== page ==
Not just a cop, but also a husband and a dad

When the rubber meets the road, it’s your family that is your first line of support and defense


By Motorcop

I recently joined Toastmasters. If you’re not familiar, it’s a club designed around improving one’s leadership and public speaking.

Each week, there is a theme to the club’s meeting. Two of the recent ones have been “The many hats we wear” and “Family adventures.” Both meetings got me thinking about the tendency for those of us in public safety to hyper-focus on identifying ourselves as “cop” or “firefighter” or “medic” at the cost of other aspects of our lives, such as being a dad or a husband.

I’ve long held that police officer is what I do, it’s not who I am. That statement’s sentiment is legit, but the statement isn’t necessarily accurate because being a cop is a part of who I am. It’s inescapable. 

It’s important to see oneself as a [insert profession here], but it’s equally important to give time to things that, quite frankly, are more important. Take time every day to remind yourself and those you love that you are there for them.

When the rubber meets the road, it’s your family that is your first line of support and defense. There have been a number of times I’ve handled a traumatic detail or witnessed something fairly heinous. Without fail, the first phone call I always make is to the wife. She is my unfailing support system.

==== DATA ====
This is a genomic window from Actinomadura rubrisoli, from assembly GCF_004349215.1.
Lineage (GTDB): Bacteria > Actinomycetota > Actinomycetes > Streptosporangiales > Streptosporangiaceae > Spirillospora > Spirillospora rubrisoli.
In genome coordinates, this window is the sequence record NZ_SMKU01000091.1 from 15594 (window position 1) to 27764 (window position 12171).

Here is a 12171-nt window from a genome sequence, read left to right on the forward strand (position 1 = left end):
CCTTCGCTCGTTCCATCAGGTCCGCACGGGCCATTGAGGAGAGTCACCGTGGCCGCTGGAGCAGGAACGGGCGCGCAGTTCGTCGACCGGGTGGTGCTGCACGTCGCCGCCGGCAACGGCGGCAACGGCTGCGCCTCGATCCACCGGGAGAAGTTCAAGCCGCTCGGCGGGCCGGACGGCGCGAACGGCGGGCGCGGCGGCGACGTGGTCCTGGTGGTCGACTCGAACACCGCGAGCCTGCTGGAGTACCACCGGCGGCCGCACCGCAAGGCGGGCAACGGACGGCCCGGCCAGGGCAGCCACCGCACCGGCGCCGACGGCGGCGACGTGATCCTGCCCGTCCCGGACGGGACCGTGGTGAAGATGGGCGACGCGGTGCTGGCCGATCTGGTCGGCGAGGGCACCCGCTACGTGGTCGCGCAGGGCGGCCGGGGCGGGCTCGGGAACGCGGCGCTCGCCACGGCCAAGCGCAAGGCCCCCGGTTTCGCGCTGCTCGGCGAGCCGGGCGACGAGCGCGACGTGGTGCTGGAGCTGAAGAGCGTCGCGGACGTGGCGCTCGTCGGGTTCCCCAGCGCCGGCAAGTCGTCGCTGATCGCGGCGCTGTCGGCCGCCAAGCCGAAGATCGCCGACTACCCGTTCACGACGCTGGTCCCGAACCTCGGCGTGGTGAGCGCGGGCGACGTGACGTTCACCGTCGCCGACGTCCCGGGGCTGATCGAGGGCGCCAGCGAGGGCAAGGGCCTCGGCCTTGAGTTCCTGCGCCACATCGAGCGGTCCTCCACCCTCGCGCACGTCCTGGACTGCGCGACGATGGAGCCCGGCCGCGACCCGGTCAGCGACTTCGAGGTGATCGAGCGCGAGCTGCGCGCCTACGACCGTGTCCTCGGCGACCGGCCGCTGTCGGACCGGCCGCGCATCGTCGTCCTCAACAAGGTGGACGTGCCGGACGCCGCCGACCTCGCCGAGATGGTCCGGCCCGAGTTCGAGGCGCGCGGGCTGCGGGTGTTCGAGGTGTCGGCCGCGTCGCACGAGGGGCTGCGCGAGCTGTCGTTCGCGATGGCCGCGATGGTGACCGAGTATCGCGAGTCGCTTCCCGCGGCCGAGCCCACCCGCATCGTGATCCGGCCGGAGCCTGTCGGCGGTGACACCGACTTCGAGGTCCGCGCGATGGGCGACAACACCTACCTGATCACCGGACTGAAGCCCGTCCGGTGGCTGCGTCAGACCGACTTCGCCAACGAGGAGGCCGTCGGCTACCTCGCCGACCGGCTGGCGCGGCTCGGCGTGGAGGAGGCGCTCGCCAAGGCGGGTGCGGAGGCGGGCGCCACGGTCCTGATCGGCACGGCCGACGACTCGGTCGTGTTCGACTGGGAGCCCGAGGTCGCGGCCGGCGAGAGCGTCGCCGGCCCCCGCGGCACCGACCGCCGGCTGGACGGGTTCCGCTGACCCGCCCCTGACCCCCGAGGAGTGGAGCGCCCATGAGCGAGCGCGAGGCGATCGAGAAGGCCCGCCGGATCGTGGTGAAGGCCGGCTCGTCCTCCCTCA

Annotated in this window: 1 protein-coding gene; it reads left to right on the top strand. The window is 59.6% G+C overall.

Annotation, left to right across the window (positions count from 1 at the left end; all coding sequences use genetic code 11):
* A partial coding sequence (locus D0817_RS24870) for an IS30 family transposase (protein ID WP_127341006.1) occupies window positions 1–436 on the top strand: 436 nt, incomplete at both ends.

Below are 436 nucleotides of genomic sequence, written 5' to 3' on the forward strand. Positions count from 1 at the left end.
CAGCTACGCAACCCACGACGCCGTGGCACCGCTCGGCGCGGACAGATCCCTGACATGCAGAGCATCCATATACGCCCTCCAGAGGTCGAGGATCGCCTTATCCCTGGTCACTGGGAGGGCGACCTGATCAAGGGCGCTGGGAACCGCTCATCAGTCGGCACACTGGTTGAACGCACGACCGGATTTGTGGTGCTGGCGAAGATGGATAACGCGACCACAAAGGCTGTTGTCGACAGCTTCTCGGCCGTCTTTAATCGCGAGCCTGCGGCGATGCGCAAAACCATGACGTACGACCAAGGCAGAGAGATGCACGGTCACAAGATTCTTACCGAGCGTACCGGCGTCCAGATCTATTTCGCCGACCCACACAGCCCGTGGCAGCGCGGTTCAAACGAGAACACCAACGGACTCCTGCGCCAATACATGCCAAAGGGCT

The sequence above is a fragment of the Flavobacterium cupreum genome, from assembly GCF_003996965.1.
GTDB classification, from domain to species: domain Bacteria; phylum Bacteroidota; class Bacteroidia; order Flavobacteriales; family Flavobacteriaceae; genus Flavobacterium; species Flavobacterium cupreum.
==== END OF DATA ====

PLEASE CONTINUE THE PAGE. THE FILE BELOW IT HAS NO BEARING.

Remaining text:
When I responded to an officer down, I had a few seconds after the scene was secure to call her. I simply said, “You’re going to see social media talking about an officer down near me. I’m fine, but I’m on scene with him. Start praying. I’ll be home when I can.”

And then I hung up on her.

I knew that she knew I was okay. And I knew she would be there for me when I got home to let it all out. When I walked in the door, I didn’t say I word. I simply walked into her open, loving arms and she folded me up and made the world safe once more.

Conversely, it’s just as important for me to be a sounding board for her and my kids should they need me. They are my number one priority. A family means so much more than relations.

When the wife is having a hard time with the kids, she knows she can call me to either simply vent or talk about tactics to overcome whatever issues arise. Sure, when she calls I’m on-duty, but she knows I can push pause on the cop part – unless I’m in the midst of a detail or I get dispatched to something. That’s happened and she gets it, but I know how to play the role of the husband or the daddy.

Far too often, I see cops that only identify themselves as cops.

They are all about it. All the time. To the detriment of every other aspect of their lives. These folks lose their kids. They lose their marriages. They didn’t make the commitment to nurture the myriad of hats we have to wear.

I encourage you to take time every single day to remind not only yourself, but the ones you love, that you are there for them. Because someday – and probably quite often – you’re going to need them to be there for you.

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